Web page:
[H]ackney, this impoverished region of east London, was probably unknown to most of the world before the Olympic Games Committee decided its marshes would make a rather splendid place to hold the next Games.
The term Hackney Carriage is used the world over to describe a vehicle for hire, but first things first, Hackney [pronounced AK-ni] is now a fashionable place to reside, just don’t, I repeat don’t, call it Hackney, the locals will take you for an out-of-town plonker.
In medieval England Hackney was just a small village north-east of the City, on the west side of the River Lea, but separated from it by a large area of marshland where they are now constructing the Olympic Village. The countryside was pleasant, open, good-quality grassland, which became famous for the horses bred and pastured there. These were riding horses, ‘ambling horses’, as opposed to war horses or draught horses. Hence hackney became the standard term for a horse used for riding in industrial or domestic work. These horses were also made available for hire, and so the word also came to refer, about the end of the fourteenth century, to any horse that was intended to be hired out.
Later still, the emphasis of the word shifted from ‘horse’ to ‘hire’, and it was used for any passenger vehicle similarly available, especially the hackney coach or hackney carriage. This last term of course became the usual one for a vehicle that could be hired, today’s London black taxis, with not a horse in sight, are still formally referred to by that name.
In the nature of things that are hired out to all and sundry, these horses of the hackney type were often worked heavily, so the word evolved in parallel with the previous sense to refer figuratively to something that was overused to the point of drudgery.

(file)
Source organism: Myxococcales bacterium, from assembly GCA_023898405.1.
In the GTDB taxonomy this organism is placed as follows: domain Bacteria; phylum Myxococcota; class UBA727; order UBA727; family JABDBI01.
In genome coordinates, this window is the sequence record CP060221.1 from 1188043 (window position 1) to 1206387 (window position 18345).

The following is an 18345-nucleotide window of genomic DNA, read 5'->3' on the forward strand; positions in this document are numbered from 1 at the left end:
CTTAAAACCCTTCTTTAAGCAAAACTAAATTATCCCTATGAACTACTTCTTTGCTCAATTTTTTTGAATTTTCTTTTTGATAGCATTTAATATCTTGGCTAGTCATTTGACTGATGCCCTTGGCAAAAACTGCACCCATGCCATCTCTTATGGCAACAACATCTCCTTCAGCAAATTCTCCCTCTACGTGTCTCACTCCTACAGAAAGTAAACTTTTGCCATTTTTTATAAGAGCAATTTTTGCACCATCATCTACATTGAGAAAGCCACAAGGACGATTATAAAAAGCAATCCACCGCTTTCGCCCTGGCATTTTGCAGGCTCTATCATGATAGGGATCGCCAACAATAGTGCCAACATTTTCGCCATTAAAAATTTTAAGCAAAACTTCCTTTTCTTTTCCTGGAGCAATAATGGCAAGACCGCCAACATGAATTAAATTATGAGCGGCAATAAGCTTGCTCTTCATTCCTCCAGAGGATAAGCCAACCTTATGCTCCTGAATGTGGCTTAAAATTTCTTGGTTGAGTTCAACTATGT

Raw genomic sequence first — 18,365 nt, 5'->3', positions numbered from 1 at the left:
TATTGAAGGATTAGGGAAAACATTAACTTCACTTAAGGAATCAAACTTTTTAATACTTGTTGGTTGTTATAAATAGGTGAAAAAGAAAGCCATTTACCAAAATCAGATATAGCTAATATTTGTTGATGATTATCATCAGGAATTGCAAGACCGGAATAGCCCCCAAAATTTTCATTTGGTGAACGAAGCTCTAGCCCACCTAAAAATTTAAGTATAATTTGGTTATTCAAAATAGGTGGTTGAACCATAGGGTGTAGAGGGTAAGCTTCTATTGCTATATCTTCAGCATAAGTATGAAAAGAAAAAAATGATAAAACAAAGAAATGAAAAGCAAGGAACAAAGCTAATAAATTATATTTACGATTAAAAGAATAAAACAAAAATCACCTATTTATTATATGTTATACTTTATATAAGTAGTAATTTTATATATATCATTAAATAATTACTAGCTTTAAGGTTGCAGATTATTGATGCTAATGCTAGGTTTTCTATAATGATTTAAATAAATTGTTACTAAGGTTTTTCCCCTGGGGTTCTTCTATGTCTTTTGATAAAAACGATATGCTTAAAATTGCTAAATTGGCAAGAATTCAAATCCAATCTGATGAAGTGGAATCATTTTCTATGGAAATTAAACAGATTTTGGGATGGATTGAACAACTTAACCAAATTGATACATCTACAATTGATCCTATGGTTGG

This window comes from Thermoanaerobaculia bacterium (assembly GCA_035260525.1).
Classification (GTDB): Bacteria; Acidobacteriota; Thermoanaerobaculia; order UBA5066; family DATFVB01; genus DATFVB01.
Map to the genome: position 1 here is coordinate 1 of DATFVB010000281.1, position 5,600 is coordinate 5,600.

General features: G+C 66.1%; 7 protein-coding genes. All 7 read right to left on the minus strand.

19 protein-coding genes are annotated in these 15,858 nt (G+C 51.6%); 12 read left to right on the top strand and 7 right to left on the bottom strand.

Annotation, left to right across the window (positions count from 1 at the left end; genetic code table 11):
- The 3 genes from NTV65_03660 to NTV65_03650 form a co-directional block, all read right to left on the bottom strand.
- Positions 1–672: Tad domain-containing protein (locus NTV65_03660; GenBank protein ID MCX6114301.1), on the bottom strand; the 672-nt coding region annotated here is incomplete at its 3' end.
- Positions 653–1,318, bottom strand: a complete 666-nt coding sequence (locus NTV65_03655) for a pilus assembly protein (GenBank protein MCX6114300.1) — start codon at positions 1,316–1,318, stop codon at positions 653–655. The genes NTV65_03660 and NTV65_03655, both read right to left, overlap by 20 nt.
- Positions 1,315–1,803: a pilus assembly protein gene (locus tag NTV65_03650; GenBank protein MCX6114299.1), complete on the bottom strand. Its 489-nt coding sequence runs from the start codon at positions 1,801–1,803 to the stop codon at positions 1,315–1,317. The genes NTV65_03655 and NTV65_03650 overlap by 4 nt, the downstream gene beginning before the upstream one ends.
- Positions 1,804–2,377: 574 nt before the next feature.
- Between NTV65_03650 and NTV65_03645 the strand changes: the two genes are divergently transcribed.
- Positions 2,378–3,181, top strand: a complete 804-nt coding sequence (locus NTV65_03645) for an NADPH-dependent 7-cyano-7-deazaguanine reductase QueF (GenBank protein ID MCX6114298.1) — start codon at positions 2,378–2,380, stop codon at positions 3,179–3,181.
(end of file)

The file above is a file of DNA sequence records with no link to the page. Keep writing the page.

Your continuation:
By the middle of the sixteenth century, hackney was being applied to people in just this sense, and was abbreviated about the start of the eighteenth century to hack, as in hack work; it was applied in particular to literary drudges who dashed off poor-quality writing to order, hence its modern pejorative application to journalists and now I suppose to the world of blogging.
Hackney horses were also widely available and commonly seen, to the extent that they became commonplace and unremarkable. So yet another sense evolved for something used so frequently and indiscriminately as to have lost its freshness and interest, hence something stale, unoriginal or trite. The adjective hackneyed communicated this idea from about the middle of the eighteenth century on.
By the way, it was thought at one time that this whole set of words derived from the French haquenée, an ambling horse. The first edition of the Oxford English Dictionary considered this to be so, but modern writers are sure that the French term was actually borrowed from the English place name, so great was the reputation of Hackney’s horses even in medieval times.
As the Victorian musical hall song went:
With a ladder and some glasses
You could see the Hackney Marshes,
If it wasn’t for the houses in between.
Well now it’s the largest building site in Europe obstructing the view.